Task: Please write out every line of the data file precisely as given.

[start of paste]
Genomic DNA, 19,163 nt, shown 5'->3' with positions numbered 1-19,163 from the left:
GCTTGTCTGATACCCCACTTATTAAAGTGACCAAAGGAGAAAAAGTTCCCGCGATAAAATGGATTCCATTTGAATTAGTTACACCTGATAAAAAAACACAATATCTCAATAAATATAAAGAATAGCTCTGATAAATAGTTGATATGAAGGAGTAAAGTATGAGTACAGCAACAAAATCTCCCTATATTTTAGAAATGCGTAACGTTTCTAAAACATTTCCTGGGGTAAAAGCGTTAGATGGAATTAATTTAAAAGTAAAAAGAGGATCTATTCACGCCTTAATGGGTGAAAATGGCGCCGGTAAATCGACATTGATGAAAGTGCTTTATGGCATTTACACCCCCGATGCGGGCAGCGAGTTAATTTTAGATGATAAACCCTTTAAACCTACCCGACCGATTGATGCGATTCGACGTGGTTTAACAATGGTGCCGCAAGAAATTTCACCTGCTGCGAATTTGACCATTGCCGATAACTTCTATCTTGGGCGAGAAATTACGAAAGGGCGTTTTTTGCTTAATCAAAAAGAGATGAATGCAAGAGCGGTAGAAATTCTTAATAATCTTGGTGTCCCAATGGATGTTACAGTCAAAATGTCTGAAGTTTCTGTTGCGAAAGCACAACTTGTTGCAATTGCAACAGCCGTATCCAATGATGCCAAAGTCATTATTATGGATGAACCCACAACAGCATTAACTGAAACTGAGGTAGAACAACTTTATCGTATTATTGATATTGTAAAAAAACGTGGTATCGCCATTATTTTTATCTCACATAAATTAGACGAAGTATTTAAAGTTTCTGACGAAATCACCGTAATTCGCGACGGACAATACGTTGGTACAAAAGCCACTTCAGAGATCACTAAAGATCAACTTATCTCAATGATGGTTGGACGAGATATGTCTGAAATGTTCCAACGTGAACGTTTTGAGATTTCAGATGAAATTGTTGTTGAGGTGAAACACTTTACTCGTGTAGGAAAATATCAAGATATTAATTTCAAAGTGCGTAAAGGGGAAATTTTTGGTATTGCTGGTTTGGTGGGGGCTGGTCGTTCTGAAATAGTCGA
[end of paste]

Genomic DNA, 19,163 nt, shown 5'->3' with positions numbered 1-19,163 from the left:
GCTTGTCTGATACCCCACTTATTAAAGTGACCAAAGGAGAAAAAGTTCCCGCGATAAAATGGATTCCATTTGAATTAGTTACACCTGATAAAAAAACACAATATCTCAATAAATATAAAGAATAGCTCTGATAAATAGTTGATATGAAGGAGTAAAGTATGAGTACAGCAACAAAATCTCCCTATATTTTAGAAATGCGTAACGTTTCTAAAACATTTCCTGGGGTAAAAGCGTTAGATGGAATTAATTTAAAAGTAAAAAGAGGATCTATTCACGCCTTAATGGGTGAAAATGGCGCCGGTAAATCGACATTGATGAAAGTGCTTTATGGCATTTACACCCCCGATGCGGGCAGCGAGTTAATTTTAGATGATAAACCCTTTAAACCTACCCGACCGATTGATGCGATTCGACGTGGTTTAACAATGGTGCCGCAAGAAATTTCACCTGCTGCGAATTTGACCATTGCCGATAACTTCTATCTTGGGCGAGAAATTACGAAAGGGCGTTTTTTGCTTAATCAAAAAGAGATGAATGCAAGAGCGGTAGAAATTCTTAATAATCTTGGTGTCCCAATGGATGTTACAGTCAAAATGTCTGAAGTTTCTGTTGCGAAAGCACAACTTGTTGCAATTGCAACAGCCGTATCCAATGATGCCAAAGTCATTATTATGGATGAACCCACAACAGCATTAACTGAAACTGAGGTAGAACAACTTTATCGTATTATTGATATTGTAAAAAAACGTGGTATCGCCATTATTTTTATCTCACATAAATTAGACGAAGTATTTAAAGTTTCTGACGAAATCACCGTAATTCGCGACGGACAATACGTTGGTACAAAAGCCACTTCAGAGATCACTAAAGATCAACTTATCTCAATGATGGTTGGACGAGATATGTCTGAAATGTTCCAACGTGAACGTTTTGAGATTTCAGATGAAATTGTTGTTGAGGTGAAACACTTTACTCGTGTAGGAAAATATCAAGATATTAATTTCAAAGTGCGTAAAGGGGAAATTTTTGGTATTGCTGGTTTGGTGGGGGCTGGTCGTTCTGAAATAGTCGA